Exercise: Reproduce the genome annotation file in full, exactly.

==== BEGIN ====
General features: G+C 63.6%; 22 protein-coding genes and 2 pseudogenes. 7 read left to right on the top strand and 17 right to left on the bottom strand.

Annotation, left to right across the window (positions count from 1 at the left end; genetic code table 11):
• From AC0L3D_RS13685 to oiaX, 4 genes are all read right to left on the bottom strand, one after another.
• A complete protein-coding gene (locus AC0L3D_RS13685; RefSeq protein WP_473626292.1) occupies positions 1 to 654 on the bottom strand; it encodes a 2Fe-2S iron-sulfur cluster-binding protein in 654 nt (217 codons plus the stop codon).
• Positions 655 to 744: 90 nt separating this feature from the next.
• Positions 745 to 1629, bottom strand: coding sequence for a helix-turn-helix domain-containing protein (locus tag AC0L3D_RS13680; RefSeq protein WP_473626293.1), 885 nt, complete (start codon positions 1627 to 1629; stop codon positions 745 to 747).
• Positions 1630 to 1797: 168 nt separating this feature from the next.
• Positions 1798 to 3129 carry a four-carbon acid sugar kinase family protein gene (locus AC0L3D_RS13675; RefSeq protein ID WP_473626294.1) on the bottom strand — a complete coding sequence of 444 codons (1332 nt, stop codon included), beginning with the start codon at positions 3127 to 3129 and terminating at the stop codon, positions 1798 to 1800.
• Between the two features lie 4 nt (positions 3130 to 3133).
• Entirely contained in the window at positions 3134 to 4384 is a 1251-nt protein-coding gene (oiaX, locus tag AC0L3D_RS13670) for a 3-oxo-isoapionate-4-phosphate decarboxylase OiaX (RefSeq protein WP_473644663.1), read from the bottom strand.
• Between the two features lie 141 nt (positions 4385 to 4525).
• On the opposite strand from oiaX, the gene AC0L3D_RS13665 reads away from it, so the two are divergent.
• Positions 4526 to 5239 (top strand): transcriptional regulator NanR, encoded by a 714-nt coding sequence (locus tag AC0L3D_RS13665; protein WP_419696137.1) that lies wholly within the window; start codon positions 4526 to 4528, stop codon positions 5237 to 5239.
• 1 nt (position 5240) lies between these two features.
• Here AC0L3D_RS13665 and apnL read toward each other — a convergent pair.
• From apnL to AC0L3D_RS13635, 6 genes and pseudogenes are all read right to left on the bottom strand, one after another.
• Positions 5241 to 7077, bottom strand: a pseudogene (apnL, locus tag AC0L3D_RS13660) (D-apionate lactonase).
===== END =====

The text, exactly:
General features: G+C 63.6%; 22 protein-coding genes and 2 pseudogenes. 7 read left to right on the top strand and 17 right to left on the bottom strand.

Annotation, left to right across the window (positions count from 1 at the left end; genetic code table 11):
• From AC0L3D_RS13685 to oiaX, 4 genes are all read right to left on the bottom strand, one after another.
• A complete protein-coding gene (locus AC0L3D_RS13685; RefSeq protein WP_473626292.1) occupies positions 1 to 654 on the bottom strand; it encodes a 2Fe-2S iron-sulfur cluster-binding protein in 654 nt (217 codons plus the stop codon).
• Positions 655 to 744: 90 nt separating this feature from the next.
• Positions 745 to 1629, bottom strand: coding sequence for a helix-turn-helix domain-containing protein (locus tag AC0L3D_RS13680; RefSeq protein WP_473626293.1), 885 nt, complete (start codon positions 1627 to 1629; stop codon positions 745 to 747).
• Positions 1630 to 1797: 168 nt separating this feature from the next.
• Positions 1798 to 3129 carry a four-carbon acid sugar kinase family protein gene (locus AC0L3D_RS13675; RefSeq protein ID WP_473626294.1) on the bottom strand — a complete coding sequence of 444 codons (1332 nt, stop codon included), beginning with the start codon at positions 3127 to 3129 and terminating at the stop codon, positions 1798 to 1800.
• Between the two features lie 4 nt (positions 3130 to 3133).
• Entirely contained in the window at positions 3134 to 4384 is a 1251-nt protein-coding gene (oiaX, locus tag AC0L3D_RS13670) for a 3-oxo-isoapionate-4-phosphate decarboxylase OiaX (RefSeq protein WP_473644663.1), read from the bottom strand.
• Between the two features lie 141 nt (positions 4385 to 4525).
• On the opposite strand from oiaX, the gene AC0L3D_RS13665 reads away from it, so the two are divergent.
• Positions 4526 to 5239 (top strand): transcriptional regulator NanR, encoded by a 714-nt coding sequence (locus tag AC0L3D_RS13665; protein WP_419696137.1) that lies wholly within the window; start codon positions 4526 to 4528, stop codon positions 5237 to 5239.
• 1 nt (position 5240) lies between these two features.
• Here AC0L3D_RS13665 and apnL read toward each other — a convergent pair.
• From apnL to AC0L3D_RS13635, 6 genes and pseudogenes are all read right to left on the bottom strand, one after another.
• Positions 5241 to 7077, bottom strand: a pseudogene (apnL, locus tag AC0L3D_RS13660) (D-apionate lactonase).